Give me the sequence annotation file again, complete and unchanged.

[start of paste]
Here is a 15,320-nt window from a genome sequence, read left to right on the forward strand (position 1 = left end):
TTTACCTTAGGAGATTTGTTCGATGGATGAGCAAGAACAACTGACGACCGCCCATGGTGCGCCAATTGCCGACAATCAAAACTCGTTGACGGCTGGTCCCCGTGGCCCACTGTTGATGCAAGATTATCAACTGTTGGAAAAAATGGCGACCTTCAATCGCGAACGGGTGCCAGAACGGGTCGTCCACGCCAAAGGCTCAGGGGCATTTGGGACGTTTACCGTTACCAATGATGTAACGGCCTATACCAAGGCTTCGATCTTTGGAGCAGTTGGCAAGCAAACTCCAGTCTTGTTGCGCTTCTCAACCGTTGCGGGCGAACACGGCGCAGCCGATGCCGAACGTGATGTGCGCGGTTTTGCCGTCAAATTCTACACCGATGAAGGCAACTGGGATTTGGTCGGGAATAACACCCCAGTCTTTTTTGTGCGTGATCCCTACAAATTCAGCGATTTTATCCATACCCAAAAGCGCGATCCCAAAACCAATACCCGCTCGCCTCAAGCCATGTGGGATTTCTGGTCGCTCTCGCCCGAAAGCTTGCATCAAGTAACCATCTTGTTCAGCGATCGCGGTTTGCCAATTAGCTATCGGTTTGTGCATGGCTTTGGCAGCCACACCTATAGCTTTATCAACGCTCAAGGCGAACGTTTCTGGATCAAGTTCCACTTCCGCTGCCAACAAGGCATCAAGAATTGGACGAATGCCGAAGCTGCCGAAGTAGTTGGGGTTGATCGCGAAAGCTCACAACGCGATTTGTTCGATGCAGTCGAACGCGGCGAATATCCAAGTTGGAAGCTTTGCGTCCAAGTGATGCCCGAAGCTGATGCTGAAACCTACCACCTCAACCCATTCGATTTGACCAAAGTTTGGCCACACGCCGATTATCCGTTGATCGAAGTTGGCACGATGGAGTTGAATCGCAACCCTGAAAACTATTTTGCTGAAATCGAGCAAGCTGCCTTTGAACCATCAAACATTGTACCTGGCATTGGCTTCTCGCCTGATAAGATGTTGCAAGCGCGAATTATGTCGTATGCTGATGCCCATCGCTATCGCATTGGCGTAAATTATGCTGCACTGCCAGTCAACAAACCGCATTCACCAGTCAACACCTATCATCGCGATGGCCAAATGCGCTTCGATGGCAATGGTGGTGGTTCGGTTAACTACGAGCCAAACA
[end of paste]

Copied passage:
Here is a 15,320-nt window from a genome sequence, read left to right on the forward strand (position 1 = left end):
TTTACCTTAGGAGATTTGTTCGATGGATGAGCAAGAACAACTGACGACCGCCCATGGTGCGCCAATTGCCGACAATCAAAACTCGTTGACGGCTGGTCCCCGTGGCCCACTGTTGATGCAAGATTATCAACTGTTGGAAAAAATGGCGACCTTCAATCGCGAACGGGTGCCAGAACGGGTCGTCCACGCCAAAGGCTCAGGGGCATTTGGGACGTTTACCGTTACCAATGATGTAACGGCCTATACCAAGGCTTCGATCTTTGGAGCAGTTGGCAAGCAAACTCCAGTCTTGTTGCGCTTCTCAACCGTTGCGGGCGAACACGGCGCAGCCGATGCCGAACGTGATGTGCGCGGTTTTGCCGTCAAATTCTACACCGATGAAGGCAACTGGGATTTGGTCGGGAATAACACCCCAGTCTTTTTTGTGCGTGATCCCTACAAATTCAGCGATTTTATCCATACCCAAAAGCGCGATCCCAAAACCAATACCCGCTCGCCTCAAGCCATGTGGGATTTCTGGTCGCTCTCGCCCGAAAGCTTGCATCAAGTAACCATCTTGTTCAGCGATCGCGGTTTGCCAATTAGCTATCGGTTTGTGCATGGCTTTGGCAGCCACACCTATAGCTTTATCAACGCTCAAGGCGAACGTTTCTGGATCAAGTTCCACTTCCGCTGCCAACAAGGCATCAAGAATTGGACGAATGCCGAAGCTGCCGAAGTAGTTGGGGTTGATCGCGAAAGCTCACAACGCGATTTGTTCGATGCAGTCGAACGCGGCGAATATCCAAGTTGGAAGCTTTGCGTCCAAGTGATGCCCGAAGCTGATGCTGAAACCTACCACCTCAACCCATTCGATTTGACCAAAGTTTGGCCACACGCCGATTATCCGTTGATCGAAGTTGGCACGATGGAGTTGAATCGCAACCCTGAAAACTATTTTGCTGAAATCGAGCAAGCTGCCTTTGAACCATCAAACATTGTACCTGGCATTGGCTTCTCGCCTGATAAGATGTTGCAAGCGCGAATTATGTCGTATGCTGATGCCCATCGCTATCGCATTGGCGTAAATTATGCTGCACTGCCAGTCAACAAACCGCATTCACCAGTCAACACCTATCATCGCGATGGCCAAATGCGCTTCGATGGCAATGGTGGTGGTTCGGTTAACTACGAGCCAAACA